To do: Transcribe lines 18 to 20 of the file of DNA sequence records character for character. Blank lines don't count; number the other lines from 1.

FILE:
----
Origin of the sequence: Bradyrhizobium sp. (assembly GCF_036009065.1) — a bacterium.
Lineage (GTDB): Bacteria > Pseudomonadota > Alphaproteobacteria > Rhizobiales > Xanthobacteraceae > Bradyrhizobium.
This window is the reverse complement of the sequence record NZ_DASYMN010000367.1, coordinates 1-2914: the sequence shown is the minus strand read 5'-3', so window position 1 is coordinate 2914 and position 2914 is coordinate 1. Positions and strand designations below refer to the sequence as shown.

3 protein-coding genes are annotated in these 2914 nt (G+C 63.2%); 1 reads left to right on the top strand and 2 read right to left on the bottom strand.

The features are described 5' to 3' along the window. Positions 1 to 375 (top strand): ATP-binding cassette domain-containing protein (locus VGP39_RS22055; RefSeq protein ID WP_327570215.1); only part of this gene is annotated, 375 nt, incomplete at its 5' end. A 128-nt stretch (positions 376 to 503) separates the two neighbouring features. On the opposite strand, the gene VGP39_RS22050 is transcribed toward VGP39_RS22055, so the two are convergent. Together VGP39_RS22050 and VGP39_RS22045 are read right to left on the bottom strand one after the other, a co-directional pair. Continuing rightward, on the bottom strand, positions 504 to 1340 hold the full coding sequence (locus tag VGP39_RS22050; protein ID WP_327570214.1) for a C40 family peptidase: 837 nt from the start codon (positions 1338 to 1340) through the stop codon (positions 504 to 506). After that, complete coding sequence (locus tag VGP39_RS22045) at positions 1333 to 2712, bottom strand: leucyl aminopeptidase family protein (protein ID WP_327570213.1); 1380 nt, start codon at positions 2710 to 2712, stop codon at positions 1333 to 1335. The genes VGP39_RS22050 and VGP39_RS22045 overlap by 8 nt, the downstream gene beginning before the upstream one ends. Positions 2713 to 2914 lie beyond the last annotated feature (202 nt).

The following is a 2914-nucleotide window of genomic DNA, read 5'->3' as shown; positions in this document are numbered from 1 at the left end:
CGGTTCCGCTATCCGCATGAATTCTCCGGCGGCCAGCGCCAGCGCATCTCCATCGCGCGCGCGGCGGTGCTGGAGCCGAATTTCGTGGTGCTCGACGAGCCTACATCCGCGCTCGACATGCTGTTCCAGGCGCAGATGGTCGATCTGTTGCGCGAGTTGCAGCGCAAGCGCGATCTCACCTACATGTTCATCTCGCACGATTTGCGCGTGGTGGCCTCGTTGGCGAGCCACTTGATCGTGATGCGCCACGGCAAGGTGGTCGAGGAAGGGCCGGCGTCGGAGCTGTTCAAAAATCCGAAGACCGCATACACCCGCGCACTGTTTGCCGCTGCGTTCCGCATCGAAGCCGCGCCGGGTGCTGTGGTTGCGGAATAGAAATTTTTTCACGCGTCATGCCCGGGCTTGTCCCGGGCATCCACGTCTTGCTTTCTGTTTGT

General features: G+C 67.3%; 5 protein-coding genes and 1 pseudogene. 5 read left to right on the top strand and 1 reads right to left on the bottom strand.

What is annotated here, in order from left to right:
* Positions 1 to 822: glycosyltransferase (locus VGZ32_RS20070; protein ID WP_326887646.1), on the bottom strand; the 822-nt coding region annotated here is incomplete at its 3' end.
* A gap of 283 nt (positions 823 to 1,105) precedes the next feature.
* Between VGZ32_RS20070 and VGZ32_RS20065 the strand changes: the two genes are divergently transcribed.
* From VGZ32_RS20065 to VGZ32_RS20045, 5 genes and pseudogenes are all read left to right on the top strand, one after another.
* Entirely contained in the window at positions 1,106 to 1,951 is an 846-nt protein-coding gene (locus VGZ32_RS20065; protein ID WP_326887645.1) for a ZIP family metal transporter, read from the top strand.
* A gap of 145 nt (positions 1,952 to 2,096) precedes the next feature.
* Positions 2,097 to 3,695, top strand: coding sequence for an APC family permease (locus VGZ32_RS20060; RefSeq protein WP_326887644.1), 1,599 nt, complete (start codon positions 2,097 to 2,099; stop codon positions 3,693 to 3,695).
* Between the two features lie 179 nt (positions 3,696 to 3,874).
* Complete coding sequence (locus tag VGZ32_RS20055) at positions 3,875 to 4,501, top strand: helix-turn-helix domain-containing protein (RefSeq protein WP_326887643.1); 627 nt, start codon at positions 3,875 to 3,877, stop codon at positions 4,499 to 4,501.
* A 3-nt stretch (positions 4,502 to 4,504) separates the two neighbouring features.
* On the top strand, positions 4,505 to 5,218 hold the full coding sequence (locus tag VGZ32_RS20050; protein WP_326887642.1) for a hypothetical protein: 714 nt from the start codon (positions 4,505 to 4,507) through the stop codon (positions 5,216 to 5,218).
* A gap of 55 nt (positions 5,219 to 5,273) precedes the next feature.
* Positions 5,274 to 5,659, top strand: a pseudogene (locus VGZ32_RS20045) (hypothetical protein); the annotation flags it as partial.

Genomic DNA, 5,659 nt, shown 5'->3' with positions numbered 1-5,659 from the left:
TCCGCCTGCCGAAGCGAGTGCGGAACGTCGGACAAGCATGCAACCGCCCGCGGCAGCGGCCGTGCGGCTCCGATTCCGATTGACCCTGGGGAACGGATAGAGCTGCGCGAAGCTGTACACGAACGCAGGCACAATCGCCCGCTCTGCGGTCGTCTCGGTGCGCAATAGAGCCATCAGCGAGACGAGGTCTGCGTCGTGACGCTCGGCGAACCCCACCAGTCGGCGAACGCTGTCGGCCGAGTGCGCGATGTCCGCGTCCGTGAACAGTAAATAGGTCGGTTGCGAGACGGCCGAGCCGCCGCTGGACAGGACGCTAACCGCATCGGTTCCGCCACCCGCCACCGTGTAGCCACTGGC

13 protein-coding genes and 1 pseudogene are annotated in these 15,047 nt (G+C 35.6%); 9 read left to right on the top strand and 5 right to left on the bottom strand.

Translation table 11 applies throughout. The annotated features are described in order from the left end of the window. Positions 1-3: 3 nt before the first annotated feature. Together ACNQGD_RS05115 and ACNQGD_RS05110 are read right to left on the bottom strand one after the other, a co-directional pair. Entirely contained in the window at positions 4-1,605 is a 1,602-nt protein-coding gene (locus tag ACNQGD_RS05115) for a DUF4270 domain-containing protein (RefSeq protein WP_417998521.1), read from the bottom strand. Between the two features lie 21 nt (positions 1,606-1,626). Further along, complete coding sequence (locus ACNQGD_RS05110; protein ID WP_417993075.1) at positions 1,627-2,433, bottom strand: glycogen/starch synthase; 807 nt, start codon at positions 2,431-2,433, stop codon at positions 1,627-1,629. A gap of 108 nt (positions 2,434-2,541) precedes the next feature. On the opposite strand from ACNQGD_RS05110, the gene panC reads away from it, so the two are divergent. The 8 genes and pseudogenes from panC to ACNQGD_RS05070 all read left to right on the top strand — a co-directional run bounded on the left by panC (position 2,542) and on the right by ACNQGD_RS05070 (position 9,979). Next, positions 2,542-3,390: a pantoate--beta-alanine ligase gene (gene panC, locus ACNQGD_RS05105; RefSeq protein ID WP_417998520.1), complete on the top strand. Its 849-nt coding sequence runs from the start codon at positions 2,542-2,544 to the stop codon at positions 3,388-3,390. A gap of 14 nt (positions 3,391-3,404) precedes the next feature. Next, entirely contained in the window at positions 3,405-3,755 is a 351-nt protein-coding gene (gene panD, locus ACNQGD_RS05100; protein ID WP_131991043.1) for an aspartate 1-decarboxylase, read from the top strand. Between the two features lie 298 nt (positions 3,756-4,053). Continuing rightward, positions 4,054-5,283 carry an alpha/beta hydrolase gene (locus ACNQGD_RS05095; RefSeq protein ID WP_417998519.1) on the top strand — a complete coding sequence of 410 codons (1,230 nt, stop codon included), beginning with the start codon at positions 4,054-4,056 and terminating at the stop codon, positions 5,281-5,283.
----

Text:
* Complete coding sequence (locus tag VGZ32_RS20055) at positions 3,875 to 4,501, top strand: helix-turn-helix domain-containing protein (RefSeq protein WP_326887643.1); 627 nt, start codon at positions 3,875 to 3,877, stop codon at positions 4,499 to 4,501.
* A 3-nt stretch (positions 4,502 to 4,504) separates the two neighbouring features.
* On the top strand, positions 4,505 to 5,218 hold the full coding sequence (locus tag VGZ32_RS20050; protein WP_326887642.1) for a hypothetical protein: 714 nt from the start codon (positions 4,505 to 4,507) through the stop codon (positions 5,216 to 5,218).